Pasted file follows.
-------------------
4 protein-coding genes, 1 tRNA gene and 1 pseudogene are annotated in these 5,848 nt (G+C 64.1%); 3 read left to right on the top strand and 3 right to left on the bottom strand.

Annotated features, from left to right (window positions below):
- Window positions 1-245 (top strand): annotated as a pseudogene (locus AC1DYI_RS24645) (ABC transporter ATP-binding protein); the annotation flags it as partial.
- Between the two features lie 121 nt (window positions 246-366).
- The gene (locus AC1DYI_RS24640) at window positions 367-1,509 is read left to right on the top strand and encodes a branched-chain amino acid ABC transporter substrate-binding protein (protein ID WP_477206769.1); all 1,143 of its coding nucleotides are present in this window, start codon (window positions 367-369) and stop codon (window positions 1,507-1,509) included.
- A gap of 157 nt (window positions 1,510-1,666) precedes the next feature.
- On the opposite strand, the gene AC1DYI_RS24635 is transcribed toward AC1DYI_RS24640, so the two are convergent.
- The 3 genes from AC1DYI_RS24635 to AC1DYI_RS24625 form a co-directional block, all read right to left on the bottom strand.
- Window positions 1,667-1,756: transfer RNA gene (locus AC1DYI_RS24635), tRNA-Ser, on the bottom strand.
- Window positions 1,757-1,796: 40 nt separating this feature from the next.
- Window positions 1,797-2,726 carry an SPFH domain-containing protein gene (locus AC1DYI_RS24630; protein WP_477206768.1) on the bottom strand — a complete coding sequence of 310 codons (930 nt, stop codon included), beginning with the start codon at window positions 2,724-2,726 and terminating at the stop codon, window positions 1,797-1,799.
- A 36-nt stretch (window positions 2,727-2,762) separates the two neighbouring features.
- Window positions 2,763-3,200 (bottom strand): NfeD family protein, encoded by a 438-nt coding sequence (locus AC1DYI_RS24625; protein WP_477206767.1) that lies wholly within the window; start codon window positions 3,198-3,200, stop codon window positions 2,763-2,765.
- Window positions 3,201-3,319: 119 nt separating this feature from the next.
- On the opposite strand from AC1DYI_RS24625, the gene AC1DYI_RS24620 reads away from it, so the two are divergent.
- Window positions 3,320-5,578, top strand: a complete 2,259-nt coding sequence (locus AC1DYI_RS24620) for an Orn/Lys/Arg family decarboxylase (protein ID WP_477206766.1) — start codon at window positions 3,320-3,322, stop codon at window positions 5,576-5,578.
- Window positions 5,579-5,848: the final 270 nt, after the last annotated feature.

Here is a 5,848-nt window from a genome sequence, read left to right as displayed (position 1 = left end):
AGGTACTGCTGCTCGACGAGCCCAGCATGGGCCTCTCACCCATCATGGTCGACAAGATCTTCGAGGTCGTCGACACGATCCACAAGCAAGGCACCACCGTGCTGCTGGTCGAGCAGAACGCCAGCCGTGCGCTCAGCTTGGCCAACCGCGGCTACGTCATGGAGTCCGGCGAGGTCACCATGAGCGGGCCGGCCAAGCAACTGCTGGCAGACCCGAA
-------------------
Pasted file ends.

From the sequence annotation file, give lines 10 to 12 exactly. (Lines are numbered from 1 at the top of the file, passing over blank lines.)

- Window positions 1,757-1,796: 40 nt separating this feature from the next.
- Window positions 1,797-2,726 carry an SPFH domain-containing protein gene (locus AC1DYI_RS24630; protein WP_477206768.1) on the bottom strand — a complete coding sequence of 310 codons (930 nt, stop codon included), beginning with the start codon at window positions 2,724-2,726 and terminating at the stop codon, window positions 1,797-1,799.
- A 36-nt stretch (window positions 2,727-2,762) separates the two neighbouring features.